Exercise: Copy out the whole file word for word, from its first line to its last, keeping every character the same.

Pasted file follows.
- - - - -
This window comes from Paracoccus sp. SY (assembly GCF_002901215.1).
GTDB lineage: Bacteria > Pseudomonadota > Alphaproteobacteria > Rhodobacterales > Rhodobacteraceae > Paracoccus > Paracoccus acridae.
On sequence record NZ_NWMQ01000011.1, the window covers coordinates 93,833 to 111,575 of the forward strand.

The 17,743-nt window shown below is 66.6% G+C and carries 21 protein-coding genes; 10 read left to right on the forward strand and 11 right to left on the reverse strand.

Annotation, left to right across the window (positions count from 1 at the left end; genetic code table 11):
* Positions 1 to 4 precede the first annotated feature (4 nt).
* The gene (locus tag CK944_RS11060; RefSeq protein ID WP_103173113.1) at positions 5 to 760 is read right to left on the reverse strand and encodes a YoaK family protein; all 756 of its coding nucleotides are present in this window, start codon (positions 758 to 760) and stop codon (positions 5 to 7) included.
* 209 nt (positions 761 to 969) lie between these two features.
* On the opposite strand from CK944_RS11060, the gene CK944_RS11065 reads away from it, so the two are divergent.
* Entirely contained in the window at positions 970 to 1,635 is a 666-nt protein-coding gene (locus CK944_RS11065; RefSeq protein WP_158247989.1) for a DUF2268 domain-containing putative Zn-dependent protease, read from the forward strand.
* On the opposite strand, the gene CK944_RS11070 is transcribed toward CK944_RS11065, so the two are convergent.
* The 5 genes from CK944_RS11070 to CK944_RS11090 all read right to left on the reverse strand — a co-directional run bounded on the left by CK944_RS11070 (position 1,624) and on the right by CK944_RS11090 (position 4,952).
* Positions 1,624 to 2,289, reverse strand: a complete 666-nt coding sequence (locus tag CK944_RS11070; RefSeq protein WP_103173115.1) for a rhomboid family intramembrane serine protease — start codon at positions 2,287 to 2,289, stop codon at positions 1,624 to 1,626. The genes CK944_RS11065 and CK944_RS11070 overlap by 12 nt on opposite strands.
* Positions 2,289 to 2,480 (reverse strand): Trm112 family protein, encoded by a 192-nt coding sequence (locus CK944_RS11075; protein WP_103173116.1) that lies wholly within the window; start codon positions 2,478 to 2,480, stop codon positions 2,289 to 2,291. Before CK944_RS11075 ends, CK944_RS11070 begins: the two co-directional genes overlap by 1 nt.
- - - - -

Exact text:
This window comes from Paracoccus sp. SY (assembly GCF_002901215.1).
GTDB lineage: Bacteria > Pseudomonadota > Alphaproteobacteria > Rhodobacterales > Rhodobacteraceae > Paracoccus > Paracoccus acridae.
On sequence record NZ_NWMQ01000011.1, the window covers coordinates 93,833 to 111,575 of the forward strand.

The 17,743-nt window shown below is 66.6% G+C and carries 21 protein-coding genes; 10 read left to right on the forward strand and 11 right to left on the reverse strand.

Annotation, left to right across the window (positions count from 1 at the left end; genetic code table 11):
* Positions 1 to 4 precede the first annotated feature (4 nt).
* The gene (locus tag CK944_RS11060; RefSeq protein ID WP_103173113.1) at positions 5 to 760 is read right to left on the reverse strand and encodes a YoaK family protein; all 756 of its coding nucleotides are present in this window, start codon (positions 758 to 760) and stop codon (positions 5 to 7) included.
* 209 nt (positions 761 to 969) lie between these two features.
* On the opposite strand from CK944_RS11060, the gene CK944_RS11065 reads away from it, so the two are divergent.
* Entirely contained in the window at positions 970 to 1,635 is a 666-nt protein-coding gene (locus CK944_RS11065; RefSeq protein WP_158247989.1) for a DUF2268 domain-containing putative Zn-dependent protease, read from the forward strand.
* On the opposite strand, the gene CK944_RS11070 is transcribed toward CK944_RS11065, so the two are convergent.
* The 5 genes from CK944_RS11070 to CK944_RS11090 all read right to left on the reverse strand — a co-directional run bounded on the left by CK944_RS11070 (position 1,624) and on the right by CK944_RS11090 (position 4,952).
* Positions 1,624 to 2,289, reverse strand: a complete 666-nt coding sequence (locus tag CK944_RS11070; RefSeq protein WP_103173115.1) for a rhomboid family intramembrane serine protease — start codon at positions 2,287 to 2,289, stop codon at positions 1,624 to 1,626. The genes CK944_RS11065 and CK944_RS11070 overlap by 12 nt on opposite strands.
* Positions 2,289 to 2,480 (reverse strand): Trm112 family protein, encoded by a 192-nt coding sequence (locus CK944_RS11075; protein WP_103173116.1) that lies wholly within the window; start codon positions 2,478 to 2,480, stop codon positions 2,289 to 2,291. Before CK944_RS11075 ends, CK944_RS11070 begins: the two co-directional genes overlap by 1 nt.